After talking about dysphasia in many of our topics before, we become quite familiar with this subject; however, how much do we know about its twin brother: dysphagia? After a stroke, the damage to speech and movement is usually obvious. But for some stroke survivors, having trouble swallowing can be an invisible — but extremely disabling. A swallowing disorder called dysphagia often occurs as a result of stroke. Dysphagia may occur in up to 65 percent of stroke patients. If not identified and managed, it can lead to poor nutrition, pneumonia and increased disability.
Following a stroke, weakened muscles in the mouth or throat, a loss of sensation in the tongue, poor muscle coordination, or the inability to cough can impair swallowing. For example, the tongue is a key participant in the mechanism of swallowing. It moves food around the mouth and helps to form an adequate food bolus which can be handled by the rest of the swallowing apparatus. The tongue is also needed for transporting this food bolus back toward the pharynx. If half of the tongue is damaged, it may be difficult for a person to initiate the swallowing reflex effectively by moving food to the back of the throat. Beyond the tongue, if certain muscles are affected, they may not close off the airway enough to prevent food or liquid from leaking into the lungs. Weakened muscles may also delay swallowing or result in an incomplete swallow.
What are the typical signs of Dysphagia? You may want to refer to an expert or a speech-language therapist if you experience these:
- Excessive drooling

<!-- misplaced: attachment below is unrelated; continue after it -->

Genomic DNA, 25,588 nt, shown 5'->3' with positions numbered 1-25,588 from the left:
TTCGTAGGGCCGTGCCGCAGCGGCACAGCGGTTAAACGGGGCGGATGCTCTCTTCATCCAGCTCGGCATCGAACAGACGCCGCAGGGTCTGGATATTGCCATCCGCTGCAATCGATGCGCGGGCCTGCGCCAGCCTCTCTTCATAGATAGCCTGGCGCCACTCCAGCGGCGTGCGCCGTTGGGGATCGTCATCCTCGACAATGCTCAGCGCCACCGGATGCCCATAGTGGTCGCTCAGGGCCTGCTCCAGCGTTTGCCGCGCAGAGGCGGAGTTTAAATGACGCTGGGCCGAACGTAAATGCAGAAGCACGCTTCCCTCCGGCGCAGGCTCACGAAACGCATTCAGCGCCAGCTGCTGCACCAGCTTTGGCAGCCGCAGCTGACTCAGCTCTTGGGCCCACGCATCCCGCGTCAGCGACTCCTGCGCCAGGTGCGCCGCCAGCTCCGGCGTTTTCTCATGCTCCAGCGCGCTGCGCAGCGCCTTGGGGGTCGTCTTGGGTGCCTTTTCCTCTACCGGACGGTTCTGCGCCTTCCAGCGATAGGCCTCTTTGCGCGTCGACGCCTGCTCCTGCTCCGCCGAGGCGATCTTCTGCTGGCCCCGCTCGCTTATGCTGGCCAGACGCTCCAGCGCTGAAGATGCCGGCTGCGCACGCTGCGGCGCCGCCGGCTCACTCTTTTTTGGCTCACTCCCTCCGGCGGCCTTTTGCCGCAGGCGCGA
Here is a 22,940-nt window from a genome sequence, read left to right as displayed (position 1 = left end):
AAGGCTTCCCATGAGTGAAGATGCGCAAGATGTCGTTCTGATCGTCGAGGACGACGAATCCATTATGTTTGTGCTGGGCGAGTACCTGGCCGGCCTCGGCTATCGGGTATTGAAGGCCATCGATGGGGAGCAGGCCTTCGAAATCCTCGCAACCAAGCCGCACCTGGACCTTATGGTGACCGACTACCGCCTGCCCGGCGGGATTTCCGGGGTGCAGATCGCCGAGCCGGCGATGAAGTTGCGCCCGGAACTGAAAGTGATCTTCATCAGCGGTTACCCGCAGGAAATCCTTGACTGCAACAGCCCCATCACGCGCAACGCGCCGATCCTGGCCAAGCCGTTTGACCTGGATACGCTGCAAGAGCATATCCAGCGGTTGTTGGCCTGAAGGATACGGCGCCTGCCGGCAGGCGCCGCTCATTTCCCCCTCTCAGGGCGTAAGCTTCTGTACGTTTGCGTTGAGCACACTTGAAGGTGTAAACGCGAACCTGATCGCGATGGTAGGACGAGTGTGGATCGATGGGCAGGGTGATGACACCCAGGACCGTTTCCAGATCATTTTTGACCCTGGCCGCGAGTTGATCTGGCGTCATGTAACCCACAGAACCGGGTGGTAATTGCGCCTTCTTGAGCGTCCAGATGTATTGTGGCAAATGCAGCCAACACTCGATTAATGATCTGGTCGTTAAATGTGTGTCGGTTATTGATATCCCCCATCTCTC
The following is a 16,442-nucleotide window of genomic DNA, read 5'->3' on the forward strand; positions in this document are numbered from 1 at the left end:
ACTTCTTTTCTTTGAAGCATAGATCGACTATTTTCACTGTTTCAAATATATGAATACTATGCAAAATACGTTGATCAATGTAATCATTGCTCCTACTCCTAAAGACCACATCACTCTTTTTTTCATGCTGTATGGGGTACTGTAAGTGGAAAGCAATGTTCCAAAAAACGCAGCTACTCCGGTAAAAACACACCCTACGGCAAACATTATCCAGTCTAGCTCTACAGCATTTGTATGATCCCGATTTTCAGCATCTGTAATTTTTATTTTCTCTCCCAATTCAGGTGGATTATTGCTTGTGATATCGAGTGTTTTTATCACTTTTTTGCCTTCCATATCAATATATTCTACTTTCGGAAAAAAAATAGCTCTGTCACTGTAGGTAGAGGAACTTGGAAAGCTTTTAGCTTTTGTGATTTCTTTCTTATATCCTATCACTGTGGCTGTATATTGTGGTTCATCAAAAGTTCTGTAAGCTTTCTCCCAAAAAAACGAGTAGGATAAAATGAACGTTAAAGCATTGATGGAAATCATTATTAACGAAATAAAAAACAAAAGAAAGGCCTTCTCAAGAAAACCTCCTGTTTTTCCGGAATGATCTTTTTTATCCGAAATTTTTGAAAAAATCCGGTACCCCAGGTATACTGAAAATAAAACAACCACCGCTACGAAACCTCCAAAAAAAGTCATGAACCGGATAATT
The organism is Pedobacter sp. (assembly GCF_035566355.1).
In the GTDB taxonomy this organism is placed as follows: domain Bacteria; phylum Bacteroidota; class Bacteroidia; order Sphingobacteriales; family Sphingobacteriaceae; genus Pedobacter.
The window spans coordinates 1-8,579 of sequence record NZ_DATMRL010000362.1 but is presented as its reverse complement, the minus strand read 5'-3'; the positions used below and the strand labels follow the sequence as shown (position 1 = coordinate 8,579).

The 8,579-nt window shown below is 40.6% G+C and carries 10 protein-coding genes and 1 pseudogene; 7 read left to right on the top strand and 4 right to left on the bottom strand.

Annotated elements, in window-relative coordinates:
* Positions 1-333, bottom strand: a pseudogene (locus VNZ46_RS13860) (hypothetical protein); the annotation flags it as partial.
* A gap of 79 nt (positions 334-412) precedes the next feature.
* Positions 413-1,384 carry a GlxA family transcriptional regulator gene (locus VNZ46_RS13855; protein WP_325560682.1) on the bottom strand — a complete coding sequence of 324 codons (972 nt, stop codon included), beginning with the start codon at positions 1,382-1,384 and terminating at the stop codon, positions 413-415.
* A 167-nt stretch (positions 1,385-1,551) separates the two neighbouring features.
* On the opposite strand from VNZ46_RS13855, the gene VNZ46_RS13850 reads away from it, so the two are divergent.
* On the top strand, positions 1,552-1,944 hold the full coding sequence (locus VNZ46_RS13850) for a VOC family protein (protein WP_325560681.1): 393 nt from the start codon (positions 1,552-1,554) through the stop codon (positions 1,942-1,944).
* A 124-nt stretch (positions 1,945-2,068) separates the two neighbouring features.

- Food falling out of the mouth
- Clumsiness in getting food to the back of the mouth
- Difficulty starting or completing a swallow
- Food remaining in the mouth after swallowing
- Frequent throat clearing, coughing or choking after eating or drinking
- Voice that sounds wet or gurgling
- Complaints of food or drink sticking in throat
The condition is diagnosed by a series of exam. A speech-language therapist will evaluate how well the muscles in the mouth move; he/she will listen to the patient’s voice for an idea of how the voice-box is working. The patient may be given food and liquid to swallow, while the therapist will observe the internal swallowing skills, to see if there’s a problem or delay. For instance, if all the muscles on one side are weak or paralyzed, it’s going to be difficult to chew. They will have something sticking on the right side of the mouth; if swallowing is delayed, it may indicate a problem, normally it takes about a second to swallow, even a small disruption places that person at risk for aspiration into the lungs.
The speech-language therapist will then suggest ways of managing a patient’s swallowing problems. To avoid aspirating liquid, for example, making a simple change in head position may work, like turning it more to one side, or tucking in the chin. The therapist can also teach the patient ways to strengthen the muscles involved in swallowing. A therapist also recommends tips for caregivers or family members to protect the patient from aspiration, such as:
- Make sure that the person with dysphagia sits up in a chair at a 90-degree angle while eating, and continues to sit upright for at least 30 minutes after a meal.
- Don’t use straws which make it too easy for liquid to leak into the airway from the back of the throat
- Allow plenty of time for meals
- Encourage smaller bites and sips
- Reduce distractions like television, music and number of people in the room
- Make sure the person has good oral hygiene
Eating is one of life’s simple pleasures. With proper treatment, most stroke survivors who struggle with swallowing problems will be able to enjoy eating again. “Even stroke survivors who may have to stay on feeding tubes for an extended time don’t have to be completely deprived of their favorite foods”, says a speech and language therapist at St. Mary’s Medical Center Acute Rehabilitation unit in San Francisco, “We can work with them so they can tolerate a small amount of the food they love”…